Digital Tools for the Classroom

Well, we’re in the full swing of Maypril, that two month stretch with one PD day and one 3-day weekend. June and the end of the school year looms, but it is illusory. I’m prone to putting my head down and just plowing forth, but I realize it might also be a good time to stretch a little and get out of my comfort zone. I had the opportunity to do that by participating in a Webinar this week. Being a part of a Webinar wasn’t so new, but the content, “Digital Tools in the Social Studies Classroom” did have some new-to-me tools I thought I’d share. First, note that the title, in part, is tailored to application “…in the Social Studies Classroom;” however, many of these tools cut across content areas.

To share this information, I thought I’d use a tool that’s not new to me: Evernote. I’ve taken to using this tool for electronic notes that I can keep in a virtual notebook. I have it on my computer, iPad, and iPhone; notes sync across platforms, so I can access them anywhere. That isn’t always the case when I take physical notes in a journal then don’t think to bring it home, where invariably, a Homer Simpson moment occurs:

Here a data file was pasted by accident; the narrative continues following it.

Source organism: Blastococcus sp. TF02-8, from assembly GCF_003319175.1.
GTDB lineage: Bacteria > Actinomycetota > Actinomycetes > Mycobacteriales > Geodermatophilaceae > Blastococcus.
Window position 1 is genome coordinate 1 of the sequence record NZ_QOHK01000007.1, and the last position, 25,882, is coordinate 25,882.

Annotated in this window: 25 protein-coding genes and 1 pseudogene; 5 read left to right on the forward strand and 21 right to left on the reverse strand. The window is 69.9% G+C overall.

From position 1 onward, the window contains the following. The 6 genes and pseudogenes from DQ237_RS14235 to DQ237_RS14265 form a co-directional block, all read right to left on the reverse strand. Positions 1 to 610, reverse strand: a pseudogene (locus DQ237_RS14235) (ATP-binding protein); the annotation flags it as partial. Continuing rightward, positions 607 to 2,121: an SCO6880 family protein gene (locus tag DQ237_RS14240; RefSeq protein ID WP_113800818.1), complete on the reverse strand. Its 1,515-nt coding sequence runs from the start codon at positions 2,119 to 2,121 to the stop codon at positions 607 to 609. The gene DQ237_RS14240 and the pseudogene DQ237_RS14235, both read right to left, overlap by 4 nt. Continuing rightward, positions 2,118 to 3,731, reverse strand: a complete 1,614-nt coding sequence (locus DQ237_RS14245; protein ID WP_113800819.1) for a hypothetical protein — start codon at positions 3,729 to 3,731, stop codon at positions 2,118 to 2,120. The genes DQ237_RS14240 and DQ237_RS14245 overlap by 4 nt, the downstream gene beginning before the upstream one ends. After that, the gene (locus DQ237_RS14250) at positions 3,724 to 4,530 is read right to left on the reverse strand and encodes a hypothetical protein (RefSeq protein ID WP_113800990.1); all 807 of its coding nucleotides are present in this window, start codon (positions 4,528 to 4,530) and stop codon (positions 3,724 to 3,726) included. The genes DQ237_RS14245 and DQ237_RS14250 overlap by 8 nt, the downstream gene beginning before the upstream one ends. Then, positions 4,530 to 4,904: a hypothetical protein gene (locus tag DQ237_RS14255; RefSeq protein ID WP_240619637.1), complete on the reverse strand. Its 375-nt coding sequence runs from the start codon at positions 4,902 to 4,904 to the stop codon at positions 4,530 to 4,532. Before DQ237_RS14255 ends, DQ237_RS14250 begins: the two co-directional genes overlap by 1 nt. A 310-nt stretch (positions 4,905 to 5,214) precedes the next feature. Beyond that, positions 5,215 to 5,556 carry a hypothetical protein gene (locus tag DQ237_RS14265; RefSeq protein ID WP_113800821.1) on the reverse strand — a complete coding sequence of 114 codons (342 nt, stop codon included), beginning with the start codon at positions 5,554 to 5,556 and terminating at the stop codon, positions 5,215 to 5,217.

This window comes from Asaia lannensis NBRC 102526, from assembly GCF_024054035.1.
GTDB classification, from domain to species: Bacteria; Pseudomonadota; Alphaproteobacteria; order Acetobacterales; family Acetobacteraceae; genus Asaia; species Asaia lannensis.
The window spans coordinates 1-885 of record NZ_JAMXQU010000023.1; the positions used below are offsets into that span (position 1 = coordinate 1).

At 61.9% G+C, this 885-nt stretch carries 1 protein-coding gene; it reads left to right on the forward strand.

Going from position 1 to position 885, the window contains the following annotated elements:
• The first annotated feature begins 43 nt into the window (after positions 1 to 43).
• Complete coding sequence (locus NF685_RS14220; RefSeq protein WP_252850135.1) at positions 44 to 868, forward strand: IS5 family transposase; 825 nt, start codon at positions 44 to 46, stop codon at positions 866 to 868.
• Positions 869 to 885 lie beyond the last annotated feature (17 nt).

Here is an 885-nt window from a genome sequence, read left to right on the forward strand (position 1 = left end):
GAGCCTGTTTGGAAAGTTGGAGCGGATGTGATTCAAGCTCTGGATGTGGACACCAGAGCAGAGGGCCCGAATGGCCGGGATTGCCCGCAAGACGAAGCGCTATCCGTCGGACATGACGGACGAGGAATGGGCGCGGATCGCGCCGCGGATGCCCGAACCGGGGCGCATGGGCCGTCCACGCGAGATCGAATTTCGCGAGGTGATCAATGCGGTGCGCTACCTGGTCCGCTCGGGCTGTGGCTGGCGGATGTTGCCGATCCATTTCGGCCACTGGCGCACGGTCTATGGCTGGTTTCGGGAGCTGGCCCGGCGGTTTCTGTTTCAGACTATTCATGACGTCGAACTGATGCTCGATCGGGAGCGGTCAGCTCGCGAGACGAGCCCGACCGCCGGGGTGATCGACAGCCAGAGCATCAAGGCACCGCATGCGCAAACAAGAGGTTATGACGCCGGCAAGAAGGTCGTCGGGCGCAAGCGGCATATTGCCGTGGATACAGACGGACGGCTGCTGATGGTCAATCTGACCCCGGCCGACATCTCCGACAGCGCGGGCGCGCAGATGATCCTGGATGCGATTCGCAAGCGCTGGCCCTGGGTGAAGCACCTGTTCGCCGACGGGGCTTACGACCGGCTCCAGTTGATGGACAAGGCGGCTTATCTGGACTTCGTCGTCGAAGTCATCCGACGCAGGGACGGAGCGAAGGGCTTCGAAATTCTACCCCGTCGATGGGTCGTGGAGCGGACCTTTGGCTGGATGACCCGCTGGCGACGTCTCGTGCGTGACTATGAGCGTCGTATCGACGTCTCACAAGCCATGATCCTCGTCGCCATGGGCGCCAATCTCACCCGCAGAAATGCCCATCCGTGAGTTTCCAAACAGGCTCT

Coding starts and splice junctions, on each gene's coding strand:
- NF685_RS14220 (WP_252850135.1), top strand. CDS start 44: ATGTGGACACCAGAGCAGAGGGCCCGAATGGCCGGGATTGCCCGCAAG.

Screen Shot 2015-04-23 at 8.10.04 AM

 

Don’t get me wrong! I’m still a big fan of physical note taking, especially for students in the classroom just learning note taking skills. Evernote works well for me on the fly, particularly when I know I’m going to have my laptop or tablet with me anyway. It does have some pretty cool bells and whistles (I’m still learning), like sharing my digital tools list with you, straight from my Notebook (no account necessary)!

As far as my list is concerned, some are familiar, some are new; some are hot-linked, some are not; all are web-based, and many have tablet/smartphone apps. If you’re interested in the full-length Webinar, it is archived at edWeb.net. You do have to join (free) their online community, Exploring eBooks for K-12, to access it. So, take a gander at the list or the Webinar! If something catches your eye, check it out and see how you might apply it to your classroom, Social Studies or not.

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